Budget cuts place 16,000 in Hawaii on 4-day workweeks

HONOLULU — Department of Defense sequestration furloughs took hold this week, forcing more than 16,000 civilian workers in Hawaii to start taking a day off without pay.

And it will be the same four-day workweek and four days of pay per week for the rest of the fiscal year, which runs through September.

About 85 percent of civilian Defense Department workers are being furloughed, saving $1.8 billion, the Pentagon said. What happens next year to meet mandated cuts is still unclear.

Pentagon spokesman George Little said at a news briefing Monday that it was too soon to start talking about the possibility of layoffs.

"We're getting ahead of ourselves talking about layoffs at this stage," Little said. "Right now we're in the furlough period, and no decisions have been reached about what may happen going forward."

The White House early on projected that as many as 20,000 Defense Department civilian workers in Hawaii might be affected by furloughs, leaving an estimated $134 million dent in the state's economy.

That was when 22 furlough days were being discussed. The number dropped from 22 to 14 to the 11 days that started this week.

The cuts will have an impact on about 1,000 Hawaii Air and Army National Guard members who work as federal technicians during the week, keeping the 5,500-member Hawaii National Guard going.

Army Guard Maj. Jeff Hickman, who deployed to Af­ghani­stan for nine months and returned to Hawaii in February, got a pay raise while he was overseas but said the 20 percent pay cut will now hurt his family.

"So we knew we got a little pay jump (while deployed), and then when you come back you are already planning for the pay cut — you are using money you saved from the deployment to try to make up for any shortage or loss that you are going to have," said Hickman, who works in public affairs for the Guard.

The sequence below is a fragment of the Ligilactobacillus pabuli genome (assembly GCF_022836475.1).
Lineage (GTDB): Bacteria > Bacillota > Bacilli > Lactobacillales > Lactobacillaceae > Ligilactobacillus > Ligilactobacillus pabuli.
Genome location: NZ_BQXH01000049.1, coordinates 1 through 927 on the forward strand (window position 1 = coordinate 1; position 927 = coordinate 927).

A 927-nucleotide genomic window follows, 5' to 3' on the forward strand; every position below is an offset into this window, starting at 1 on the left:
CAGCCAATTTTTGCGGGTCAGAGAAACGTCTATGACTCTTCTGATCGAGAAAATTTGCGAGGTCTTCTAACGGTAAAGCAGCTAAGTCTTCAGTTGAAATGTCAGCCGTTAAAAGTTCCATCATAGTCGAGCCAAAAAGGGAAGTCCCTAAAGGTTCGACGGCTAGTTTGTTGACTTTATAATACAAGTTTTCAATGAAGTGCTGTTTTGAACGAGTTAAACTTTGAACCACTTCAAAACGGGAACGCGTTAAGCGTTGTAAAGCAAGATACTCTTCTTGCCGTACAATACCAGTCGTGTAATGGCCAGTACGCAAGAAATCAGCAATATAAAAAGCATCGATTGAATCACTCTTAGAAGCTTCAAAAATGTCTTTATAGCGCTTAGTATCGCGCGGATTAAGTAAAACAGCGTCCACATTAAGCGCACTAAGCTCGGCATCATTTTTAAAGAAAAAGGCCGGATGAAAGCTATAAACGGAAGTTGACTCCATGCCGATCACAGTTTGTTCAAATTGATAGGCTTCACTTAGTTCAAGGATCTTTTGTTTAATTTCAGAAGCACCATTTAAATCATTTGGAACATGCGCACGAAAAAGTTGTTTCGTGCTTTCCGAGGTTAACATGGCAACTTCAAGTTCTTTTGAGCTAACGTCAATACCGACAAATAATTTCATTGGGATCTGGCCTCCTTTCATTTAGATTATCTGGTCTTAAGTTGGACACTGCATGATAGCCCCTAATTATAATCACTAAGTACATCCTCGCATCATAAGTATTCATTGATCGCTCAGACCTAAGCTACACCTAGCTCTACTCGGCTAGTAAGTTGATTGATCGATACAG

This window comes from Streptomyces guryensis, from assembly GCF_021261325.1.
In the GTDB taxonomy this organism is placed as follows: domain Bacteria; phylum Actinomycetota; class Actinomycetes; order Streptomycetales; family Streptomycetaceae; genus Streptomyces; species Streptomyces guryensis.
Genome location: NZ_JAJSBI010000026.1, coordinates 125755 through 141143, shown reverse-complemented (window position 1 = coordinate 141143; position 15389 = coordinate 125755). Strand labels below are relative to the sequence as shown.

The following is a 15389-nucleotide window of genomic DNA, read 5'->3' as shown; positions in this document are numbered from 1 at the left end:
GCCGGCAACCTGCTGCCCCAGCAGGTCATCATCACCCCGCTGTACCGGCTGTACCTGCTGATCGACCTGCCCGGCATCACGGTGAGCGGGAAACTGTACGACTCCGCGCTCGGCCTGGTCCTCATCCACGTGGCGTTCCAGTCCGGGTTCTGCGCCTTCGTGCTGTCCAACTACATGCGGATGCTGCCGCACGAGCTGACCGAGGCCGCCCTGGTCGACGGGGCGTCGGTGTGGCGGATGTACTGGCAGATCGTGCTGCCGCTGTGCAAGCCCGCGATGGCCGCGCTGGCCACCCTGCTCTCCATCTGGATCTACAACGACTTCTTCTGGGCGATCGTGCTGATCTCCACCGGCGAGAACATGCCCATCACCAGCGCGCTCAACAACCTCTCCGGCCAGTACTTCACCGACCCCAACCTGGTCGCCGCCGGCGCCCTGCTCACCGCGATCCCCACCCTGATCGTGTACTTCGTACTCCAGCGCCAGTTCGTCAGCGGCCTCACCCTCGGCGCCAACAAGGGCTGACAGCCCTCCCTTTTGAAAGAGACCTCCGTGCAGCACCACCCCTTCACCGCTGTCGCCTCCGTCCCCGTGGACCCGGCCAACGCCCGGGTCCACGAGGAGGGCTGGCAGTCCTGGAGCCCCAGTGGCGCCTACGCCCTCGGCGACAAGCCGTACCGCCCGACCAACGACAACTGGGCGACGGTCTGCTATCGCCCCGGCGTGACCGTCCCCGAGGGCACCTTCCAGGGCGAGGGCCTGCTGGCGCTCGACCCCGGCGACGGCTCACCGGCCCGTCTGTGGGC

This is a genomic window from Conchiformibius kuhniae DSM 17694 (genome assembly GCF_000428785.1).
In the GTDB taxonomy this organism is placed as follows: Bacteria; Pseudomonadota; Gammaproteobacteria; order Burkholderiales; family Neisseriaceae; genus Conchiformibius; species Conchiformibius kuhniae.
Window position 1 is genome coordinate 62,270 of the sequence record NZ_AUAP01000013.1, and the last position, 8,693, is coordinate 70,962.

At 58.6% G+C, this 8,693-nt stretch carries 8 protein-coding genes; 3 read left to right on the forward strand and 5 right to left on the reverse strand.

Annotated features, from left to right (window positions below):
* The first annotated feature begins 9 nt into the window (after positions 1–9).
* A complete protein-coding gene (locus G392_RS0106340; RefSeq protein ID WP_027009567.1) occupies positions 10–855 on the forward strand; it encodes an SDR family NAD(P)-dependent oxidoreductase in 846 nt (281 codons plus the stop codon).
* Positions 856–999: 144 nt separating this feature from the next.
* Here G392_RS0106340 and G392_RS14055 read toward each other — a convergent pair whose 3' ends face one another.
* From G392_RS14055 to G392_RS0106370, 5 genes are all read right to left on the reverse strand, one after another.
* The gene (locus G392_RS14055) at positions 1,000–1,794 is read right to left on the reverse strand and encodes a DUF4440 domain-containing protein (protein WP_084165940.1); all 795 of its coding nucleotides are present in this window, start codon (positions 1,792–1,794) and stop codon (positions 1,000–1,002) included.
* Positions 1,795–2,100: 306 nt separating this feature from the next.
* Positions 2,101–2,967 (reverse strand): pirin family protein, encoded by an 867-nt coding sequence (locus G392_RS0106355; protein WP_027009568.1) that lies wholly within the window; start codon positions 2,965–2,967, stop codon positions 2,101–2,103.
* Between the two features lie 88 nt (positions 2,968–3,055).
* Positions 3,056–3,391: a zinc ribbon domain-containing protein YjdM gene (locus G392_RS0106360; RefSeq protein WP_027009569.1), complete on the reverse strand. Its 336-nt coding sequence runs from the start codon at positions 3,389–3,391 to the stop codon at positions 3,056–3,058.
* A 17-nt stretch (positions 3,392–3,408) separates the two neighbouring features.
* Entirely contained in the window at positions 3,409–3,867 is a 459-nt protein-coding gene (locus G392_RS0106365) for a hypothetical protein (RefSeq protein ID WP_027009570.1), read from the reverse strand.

His wife found a new job that will help make up some of the losses, he said.

"I know a lot of other technicians are looking for other sources of income during those Mondays (furlough days) off," Hickman said. "It's going to be really hard to find a job where you say, ‘Hey, I only need to work on Mondays.'"

Air Force Lt. Col. Chuck Anthony, a Guard spokes­man, said despite the cuts, the Hawaii Air National Guard still is required to fly the same number of hours it did before sequestration with F-22 Raptor fighters, KC-135 refueling tankers and C-17 cargo aircraft.

"It's another one of those curveballs that's thrown at you that you have to react to," he said.

To fill gaps, some traditional Guard personnel are being brought on active duty as part of annual training requirements or paid out of other funds.

"Let's say a guy is a wrench-turner at Hawaiian Airlines for a civilian job," Anthony said. "If he can get a little time off from there, we can put him on orders for a few days here and there on the Air Guard side so he can turn wrenches on a KC-135, for instance."

The Navy said of the more than 10,000 appropriated-fund employees in Hawaii, nearly 6,000 are being furloughed. The Army said about 7,000 workers in Hawaii could be furloughed.

More than 2,000 Air Force and Marine Corps Base Hawaii civilians will see reduced paychecks.

Many offices at Joint Base Pearl Harbor-Hickam will be closed Mondays or Fridays, said Agnes Tau­yan, a spokeswoman for Navy Region Hawaii.

"Each individual command, however, is responsible for carrying out their furlough plans, and some commands are staggering furlough days in order to minimize the impact to operational requirements," she said.

The Joint Personal Property Shipping Office and Hickam Housing Management Office are among those that will be closed Mondays.

Summertime is usually the busiest time of year for moves, and military personnel can expect an increase in waiting times and challenges with scheduling appointments, Tauyan said.

Most of the military's commissaries also will be closed Mondays.

Dennis Drake, a spokes­man for U.S. Army Garrison Hawaii, said the Army furloughs will occur on a variety of days each week.

"We've got to keep the mission going," Drake said. "Most folks are taking Fridays or Mondays off. It just depends on what office and what operation it is."

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